We're reaching into the archives for today's ...

We're reaching into the archives for today's #BenInNature update presented by our friends at Carter Bank & Trust! The following post was originally published on May 9, 2020.

Did you know that you can use field crickets to tell the temperature? When a piece of information appears in both Scientific American and the Farmer's Almanac, you know it must be true!

Here's how to do it: When you hear a field cricket chirping outside one evening, go out and count the number of chirps it makes in 14 seconds. Write this number down, and then record the number of chirps in two more 14-second intervals. Add the three numbers together and then divide by three to get the average, and then add 40 to that number. The number you're left with should be pretty close to the temperature in Fahrenheit!

The reason this works is that crickets are cold-blooded so they take on the temperature of their environment. Their body temperature dictates the speed at which the chemical reactions that drive their muscles can occur. This is the same reason that bugs move more slowly on cold days; in fact, a lot of people who photograph insects pop them in the fridge before the photoshoot to make them easier to manage.

Contrary to what cartoons led us all to believe, crickets do not possess tiny adorable violins. Instead, they make their music through a process called "stridulation." In this photo, you'll notice that the cricket has little ridges on top of its wings; these are known as "scrapers." When male crickets chirp, they raise their wings at a 45 degree angle and draw the scraper of one wing across the ridges on the underside of the other wing. Here's a video that makes it a little clearer: https://www.youtube.com/watch?v=CQFEY9RIRJA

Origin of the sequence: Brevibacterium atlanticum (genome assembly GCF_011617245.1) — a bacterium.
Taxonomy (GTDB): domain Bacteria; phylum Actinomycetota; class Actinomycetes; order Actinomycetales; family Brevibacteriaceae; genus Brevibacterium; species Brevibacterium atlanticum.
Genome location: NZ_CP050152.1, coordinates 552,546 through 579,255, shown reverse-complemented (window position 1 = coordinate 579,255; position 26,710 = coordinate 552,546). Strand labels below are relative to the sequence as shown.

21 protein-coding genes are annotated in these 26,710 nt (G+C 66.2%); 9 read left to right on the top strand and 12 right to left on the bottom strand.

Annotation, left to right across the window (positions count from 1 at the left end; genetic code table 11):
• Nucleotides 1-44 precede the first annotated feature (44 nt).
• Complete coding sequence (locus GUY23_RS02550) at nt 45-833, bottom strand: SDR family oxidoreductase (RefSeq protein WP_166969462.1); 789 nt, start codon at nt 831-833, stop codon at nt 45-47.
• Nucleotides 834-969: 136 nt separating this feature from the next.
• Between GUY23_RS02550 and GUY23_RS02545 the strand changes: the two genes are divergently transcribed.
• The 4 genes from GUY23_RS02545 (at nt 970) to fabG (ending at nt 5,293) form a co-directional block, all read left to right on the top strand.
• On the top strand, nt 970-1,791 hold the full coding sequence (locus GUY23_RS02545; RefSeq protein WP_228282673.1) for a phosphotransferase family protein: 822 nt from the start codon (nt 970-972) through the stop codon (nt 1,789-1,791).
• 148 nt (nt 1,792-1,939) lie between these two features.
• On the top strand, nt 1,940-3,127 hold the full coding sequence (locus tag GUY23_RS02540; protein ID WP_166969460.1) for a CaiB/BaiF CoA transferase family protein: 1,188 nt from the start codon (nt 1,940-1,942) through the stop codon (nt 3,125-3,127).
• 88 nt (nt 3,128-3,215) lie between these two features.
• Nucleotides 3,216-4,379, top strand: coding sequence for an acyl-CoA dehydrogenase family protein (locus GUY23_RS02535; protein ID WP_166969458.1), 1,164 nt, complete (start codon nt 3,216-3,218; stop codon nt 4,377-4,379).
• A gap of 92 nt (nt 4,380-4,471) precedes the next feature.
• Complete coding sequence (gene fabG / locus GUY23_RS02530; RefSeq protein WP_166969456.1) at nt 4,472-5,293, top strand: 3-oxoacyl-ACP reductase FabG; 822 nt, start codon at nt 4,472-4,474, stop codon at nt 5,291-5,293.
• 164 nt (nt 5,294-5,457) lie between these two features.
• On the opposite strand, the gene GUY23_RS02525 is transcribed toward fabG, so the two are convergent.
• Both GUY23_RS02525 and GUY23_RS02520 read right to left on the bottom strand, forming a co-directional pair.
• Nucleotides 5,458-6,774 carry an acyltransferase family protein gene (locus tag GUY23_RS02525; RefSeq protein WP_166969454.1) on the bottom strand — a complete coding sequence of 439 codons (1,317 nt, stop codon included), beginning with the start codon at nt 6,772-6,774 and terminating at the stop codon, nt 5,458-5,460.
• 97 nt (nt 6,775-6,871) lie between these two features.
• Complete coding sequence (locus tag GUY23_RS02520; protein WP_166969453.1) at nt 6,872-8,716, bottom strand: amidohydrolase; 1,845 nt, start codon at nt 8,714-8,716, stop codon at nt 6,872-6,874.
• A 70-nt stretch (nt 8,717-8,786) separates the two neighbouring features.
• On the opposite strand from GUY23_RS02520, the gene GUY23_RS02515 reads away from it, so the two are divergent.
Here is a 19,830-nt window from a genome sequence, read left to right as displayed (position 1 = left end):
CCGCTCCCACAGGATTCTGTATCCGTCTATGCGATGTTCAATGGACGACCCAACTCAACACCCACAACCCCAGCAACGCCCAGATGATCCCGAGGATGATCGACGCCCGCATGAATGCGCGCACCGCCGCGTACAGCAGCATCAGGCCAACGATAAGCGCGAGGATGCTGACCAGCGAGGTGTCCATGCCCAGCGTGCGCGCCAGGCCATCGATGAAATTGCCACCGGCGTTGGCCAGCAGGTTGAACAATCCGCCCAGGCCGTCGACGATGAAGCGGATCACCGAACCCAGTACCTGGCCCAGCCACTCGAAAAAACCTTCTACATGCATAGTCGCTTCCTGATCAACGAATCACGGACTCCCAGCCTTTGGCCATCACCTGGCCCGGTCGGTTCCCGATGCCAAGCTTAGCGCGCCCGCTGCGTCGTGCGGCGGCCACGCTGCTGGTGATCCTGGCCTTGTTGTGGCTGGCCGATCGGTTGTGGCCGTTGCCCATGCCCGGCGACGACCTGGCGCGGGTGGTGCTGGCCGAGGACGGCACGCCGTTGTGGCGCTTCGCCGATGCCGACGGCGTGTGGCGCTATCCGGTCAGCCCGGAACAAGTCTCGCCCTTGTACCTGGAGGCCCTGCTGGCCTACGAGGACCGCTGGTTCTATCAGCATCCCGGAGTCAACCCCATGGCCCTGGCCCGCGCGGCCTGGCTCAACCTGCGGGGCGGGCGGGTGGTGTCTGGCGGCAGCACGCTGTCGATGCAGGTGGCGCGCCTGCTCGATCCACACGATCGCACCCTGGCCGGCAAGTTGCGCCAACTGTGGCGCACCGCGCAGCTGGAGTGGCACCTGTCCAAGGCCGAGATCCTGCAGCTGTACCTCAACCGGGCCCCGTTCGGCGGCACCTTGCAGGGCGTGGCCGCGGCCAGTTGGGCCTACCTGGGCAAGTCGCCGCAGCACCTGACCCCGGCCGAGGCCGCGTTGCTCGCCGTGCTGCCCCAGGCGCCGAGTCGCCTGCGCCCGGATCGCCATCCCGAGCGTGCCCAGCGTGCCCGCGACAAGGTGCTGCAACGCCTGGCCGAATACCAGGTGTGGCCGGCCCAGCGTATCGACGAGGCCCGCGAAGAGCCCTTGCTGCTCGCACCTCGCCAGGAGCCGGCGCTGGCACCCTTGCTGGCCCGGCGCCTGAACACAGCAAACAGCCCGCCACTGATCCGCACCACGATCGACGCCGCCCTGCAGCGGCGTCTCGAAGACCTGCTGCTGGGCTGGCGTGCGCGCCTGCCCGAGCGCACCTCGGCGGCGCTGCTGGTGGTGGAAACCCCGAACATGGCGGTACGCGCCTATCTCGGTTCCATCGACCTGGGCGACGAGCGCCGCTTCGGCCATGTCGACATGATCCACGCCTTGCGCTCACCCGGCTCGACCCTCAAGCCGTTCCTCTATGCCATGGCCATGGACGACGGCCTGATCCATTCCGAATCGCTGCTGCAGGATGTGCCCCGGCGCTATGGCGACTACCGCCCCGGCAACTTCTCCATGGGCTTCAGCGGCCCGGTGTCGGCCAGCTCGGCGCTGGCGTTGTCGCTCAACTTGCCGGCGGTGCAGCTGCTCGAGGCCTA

This particular cricket is most likely Gryllus veletis, commonly known as the spring field cricket. There are numerous species of field cricket within the subfamily Gryllinae and many of them look extremely similar. In fact, it's often easier to identify a cricket based on its song than based on its appearance! You'll also note that this cricket is missing a leg, possibly due to a run-in with a predator. Toads, salamanders, wolf spiders and many birds all find crickets to be a tasty snack.

ABOUT #BenInNature
Social distancing can be difficult, but it presents a great opportunity to become reacquainted with nature. In this series of posts, Administrator of Science Ben Williams ventures outdoors to record a snapshot of the unique sights that can be found in the natural world. New updates are posted Monday - Friday, with previous posts highlighted on the weekends. This series of posts is made possible thanks to the support of VMNH Corporate Partner Carter Bank & Trust.

If you discover something in nature that you would like help identifying, be sure to message us right here on Facebook with a picture (please include location and date of picture) and we'll have our experts help you identify it!

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